• I choose my final compositions on which ones were made with the most informed decisions.

Type I // Paragraph / Final

Final A3 Paragraph

Paragraph - Vertical A3.jpg

  • I activated the page by separating the paragraph into three parts that are spread around the page.
  • I broke up the paragraph according to the contents of the paragraph. The top right part talks about the universe. In the bottom left, one talks about the earth and the other is about nature.
  • I placed the universe part on top, because space is above earth.
  • The spacing between the parts is also linked to the physical space between them. The two thirds spacing is between the universe and earth, because the space between them is more than earth and nature, which is why the one third spacing is between earth and nature, because they are closer to each other.
  • I chose to make it vertical, so that I can place the largest amount of space between the first and second part of the paragraph; the universe and earth.
  • The number of lines in each part counts down to create the order of how you would read the poem.
  • I used Palatino, because the rounded form of the letters lends itself well to the organic form of nature.
  • I increased the leading so that it achieves the fifty percent grey when printed, because the letters are small and not tracked out with kashida.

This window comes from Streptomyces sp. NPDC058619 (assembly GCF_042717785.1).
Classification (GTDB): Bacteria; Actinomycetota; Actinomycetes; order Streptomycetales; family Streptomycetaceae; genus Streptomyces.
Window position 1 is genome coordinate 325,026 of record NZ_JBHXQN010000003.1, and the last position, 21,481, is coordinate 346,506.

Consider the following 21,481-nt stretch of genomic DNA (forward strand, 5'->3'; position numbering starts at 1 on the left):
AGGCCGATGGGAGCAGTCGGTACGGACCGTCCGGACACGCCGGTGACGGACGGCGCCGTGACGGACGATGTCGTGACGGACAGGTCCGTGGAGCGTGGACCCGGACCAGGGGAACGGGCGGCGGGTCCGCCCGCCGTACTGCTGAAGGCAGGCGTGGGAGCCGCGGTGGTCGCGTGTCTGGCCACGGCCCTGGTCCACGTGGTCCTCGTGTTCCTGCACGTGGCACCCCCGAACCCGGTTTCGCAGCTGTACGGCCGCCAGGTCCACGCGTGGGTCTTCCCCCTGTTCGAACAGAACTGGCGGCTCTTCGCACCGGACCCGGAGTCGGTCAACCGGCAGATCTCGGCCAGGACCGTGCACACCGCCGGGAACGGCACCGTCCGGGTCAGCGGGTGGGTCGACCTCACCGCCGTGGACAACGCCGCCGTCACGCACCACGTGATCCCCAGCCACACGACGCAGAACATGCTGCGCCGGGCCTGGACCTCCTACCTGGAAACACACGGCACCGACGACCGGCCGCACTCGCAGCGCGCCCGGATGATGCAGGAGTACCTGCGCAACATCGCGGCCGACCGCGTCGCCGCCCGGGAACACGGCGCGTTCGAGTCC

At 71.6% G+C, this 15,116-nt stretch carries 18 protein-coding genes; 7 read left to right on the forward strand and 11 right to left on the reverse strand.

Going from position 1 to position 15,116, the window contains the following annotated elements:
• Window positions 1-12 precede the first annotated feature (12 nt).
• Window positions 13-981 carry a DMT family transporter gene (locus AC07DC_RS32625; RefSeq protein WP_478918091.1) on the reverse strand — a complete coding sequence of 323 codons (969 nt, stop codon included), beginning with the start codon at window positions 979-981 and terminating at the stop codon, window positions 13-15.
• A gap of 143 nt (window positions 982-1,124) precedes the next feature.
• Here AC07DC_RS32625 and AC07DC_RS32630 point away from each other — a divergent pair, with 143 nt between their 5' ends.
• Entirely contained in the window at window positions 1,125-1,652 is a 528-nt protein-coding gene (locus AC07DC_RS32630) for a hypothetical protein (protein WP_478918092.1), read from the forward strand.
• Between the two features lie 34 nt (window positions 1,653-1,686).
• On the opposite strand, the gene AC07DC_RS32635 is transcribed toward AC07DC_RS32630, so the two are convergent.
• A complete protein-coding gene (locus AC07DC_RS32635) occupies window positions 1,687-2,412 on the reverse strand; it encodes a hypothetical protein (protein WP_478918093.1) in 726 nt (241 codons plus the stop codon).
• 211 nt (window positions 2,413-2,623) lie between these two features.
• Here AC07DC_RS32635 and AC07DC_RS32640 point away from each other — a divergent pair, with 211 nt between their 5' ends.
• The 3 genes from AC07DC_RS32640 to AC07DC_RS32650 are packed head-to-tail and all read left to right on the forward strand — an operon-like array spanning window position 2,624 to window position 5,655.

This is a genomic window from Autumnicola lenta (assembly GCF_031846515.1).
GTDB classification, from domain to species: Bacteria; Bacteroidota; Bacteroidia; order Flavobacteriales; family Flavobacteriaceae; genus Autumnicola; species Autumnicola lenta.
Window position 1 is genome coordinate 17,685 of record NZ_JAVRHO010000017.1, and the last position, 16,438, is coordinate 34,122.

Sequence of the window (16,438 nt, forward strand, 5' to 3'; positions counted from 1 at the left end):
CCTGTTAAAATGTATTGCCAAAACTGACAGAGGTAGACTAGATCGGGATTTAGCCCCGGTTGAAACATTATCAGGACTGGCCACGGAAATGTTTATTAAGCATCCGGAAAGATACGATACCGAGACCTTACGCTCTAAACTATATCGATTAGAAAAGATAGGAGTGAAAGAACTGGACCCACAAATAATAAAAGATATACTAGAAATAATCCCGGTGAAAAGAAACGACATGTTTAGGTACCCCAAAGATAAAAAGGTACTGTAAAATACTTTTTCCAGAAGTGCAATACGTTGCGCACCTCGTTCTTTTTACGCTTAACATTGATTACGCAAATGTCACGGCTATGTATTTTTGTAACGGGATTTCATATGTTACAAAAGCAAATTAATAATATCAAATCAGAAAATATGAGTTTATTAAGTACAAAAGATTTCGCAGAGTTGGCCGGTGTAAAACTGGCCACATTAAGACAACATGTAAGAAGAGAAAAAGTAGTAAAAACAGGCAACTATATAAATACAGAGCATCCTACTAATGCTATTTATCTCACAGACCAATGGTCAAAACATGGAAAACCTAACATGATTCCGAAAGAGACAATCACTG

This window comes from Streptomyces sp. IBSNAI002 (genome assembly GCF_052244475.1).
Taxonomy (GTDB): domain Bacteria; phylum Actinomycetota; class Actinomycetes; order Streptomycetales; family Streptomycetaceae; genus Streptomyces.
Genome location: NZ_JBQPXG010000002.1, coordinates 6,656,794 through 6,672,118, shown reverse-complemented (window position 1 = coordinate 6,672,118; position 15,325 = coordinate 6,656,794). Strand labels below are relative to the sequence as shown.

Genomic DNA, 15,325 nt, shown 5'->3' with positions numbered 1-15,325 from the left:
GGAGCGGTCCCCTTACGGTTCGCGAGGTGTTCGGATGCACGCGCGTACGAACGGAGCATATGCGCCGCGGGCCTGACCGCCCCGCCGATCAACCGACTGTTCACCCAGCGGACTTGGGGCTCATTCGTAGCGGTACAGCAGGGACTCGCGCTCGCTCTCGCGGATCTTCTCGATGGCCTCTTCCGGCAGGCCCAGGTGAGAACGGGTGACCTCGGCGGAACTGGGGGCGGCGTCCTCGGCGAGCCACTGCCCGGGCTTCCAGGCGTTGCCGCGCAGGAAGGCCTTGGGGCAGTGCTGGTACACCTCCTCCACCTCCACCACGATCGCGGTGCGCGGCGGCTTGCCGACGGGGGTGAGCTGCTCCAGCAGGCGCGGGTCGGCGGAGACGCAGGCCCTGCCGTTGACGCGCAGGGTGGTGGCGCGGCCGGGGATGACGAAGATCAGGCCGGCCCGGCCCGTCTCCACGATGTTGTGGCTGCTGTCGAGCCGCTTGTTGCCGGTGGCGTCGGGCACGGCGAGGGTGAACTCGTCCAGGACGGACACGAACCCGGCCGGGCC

• The average character length is 65, which allows you to read it comfortably.
  • I optically adjusted the author’s name by moving it a bit off alignment to the right, because the em dash made it look a bit to the left of the alignment line.

Final A4 Paragraph

Paragraph - Horizontal A4.jpg

  • I wanted to achieve ‘less is more’ with this composition. So I separated the three parts of the paragraph; universe, earth and nature, by a single line spacing. However I placed a double space between the last part and the author’s name to distinguish the poem from the name.
  • I placed the paragraph in the top right corner, because that’s the organic way of reading Arabic.
  • I broke the right alignment with the author’s name by left aligning it to the end of the paragraph.
  • To continue with doing more with less, I scaled up the words Universe and Earth to the same size. I set Nature to a two point size smaller than the two words, because both the Universe and Earth are apart of nature.